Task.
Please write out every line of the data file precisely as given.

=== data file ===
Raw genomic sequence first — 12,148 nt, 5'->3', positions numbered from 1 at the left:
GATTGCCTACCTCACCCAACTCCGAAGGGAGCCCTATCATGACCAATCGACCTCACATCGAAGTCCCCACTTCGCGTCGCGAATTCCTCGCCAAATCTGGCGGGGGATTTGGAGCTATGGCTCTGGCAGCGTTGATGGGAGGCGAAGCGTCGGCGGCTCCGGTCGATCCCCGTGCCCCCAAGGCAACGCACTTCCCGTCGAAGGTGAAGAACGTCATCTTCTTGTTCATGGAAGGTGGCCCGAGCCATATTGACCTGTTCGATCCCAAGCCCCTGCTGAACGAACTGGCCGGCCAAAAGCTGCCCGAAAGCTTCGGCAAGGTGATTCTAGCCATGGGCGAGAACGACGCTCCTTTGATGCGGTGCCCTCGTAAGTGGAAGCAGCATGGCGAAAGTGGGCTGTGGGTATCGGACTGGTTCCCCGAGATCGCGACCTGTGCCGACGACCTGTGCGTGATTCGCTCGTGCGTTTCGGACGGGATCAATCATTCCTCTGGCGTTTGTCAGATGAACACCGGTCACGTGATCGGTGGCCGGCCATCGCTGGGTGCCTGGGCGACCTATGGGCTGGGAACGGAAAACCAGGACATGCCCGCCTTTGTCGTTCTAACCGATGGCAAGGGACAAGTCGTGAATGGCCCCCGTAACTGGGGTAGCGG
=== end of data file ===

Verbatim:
Raw genomic sequence first — 12,148 nt, 5'->3', positions numbered from 1 at the left:
GATTGCCTACCTCACCCAACTCCGAAGGGAGCCCTATCATGACCAATCGACCTCACATCGAAGTCCCCACTTCGCGTCGCGAATTCCTCGCCAAATCTGGCGGGGGATTTGGAGCTATGGCTCTGGCAGCGTTGATGGGAGGCGAAGCGTCGGCGGCTCCGGTCGATCCCCGTGCCCCCAAGGCAACGCACTTCCCGTCGAAGGTGAAGAACGTCATCTTCTTGTTCATGGAAGGTGGCCCGAGCCATATTGACCTGTTCGATCCCAAGCCCCTGCTGAACGAACTGGCCGGCCAAAAGCTGCCCGAAAGCTTCGGCAAGGTGATTCTAGCCATGGGCGAGAACGACGCTCCTTTGATGCGGTGCCCTCGTAAGTGGAAGCAGCATGGCGAAAGTGGGCTGTGGGTATCGGACTGGTTCCCCGAGATCGCGACCTGTGCCGACGACCTGTGCGTGATTCGCTCGTGCGTTTCGGACGGGATCAATCATTCCTCTGGCGTTTGTCAGATGAACACCGGTCACGTGATCGGTGGCCGGCCATCGCTGGGTGCCTGGGCGACCTATGGGCTGGGAACGGAAAACCAGGACATGCCCGCCTTTGTCGTTCTAACCGATGGCAAGGGACAAGTCGTGAATGGCCCCCGTAACTGGGGTAGCGG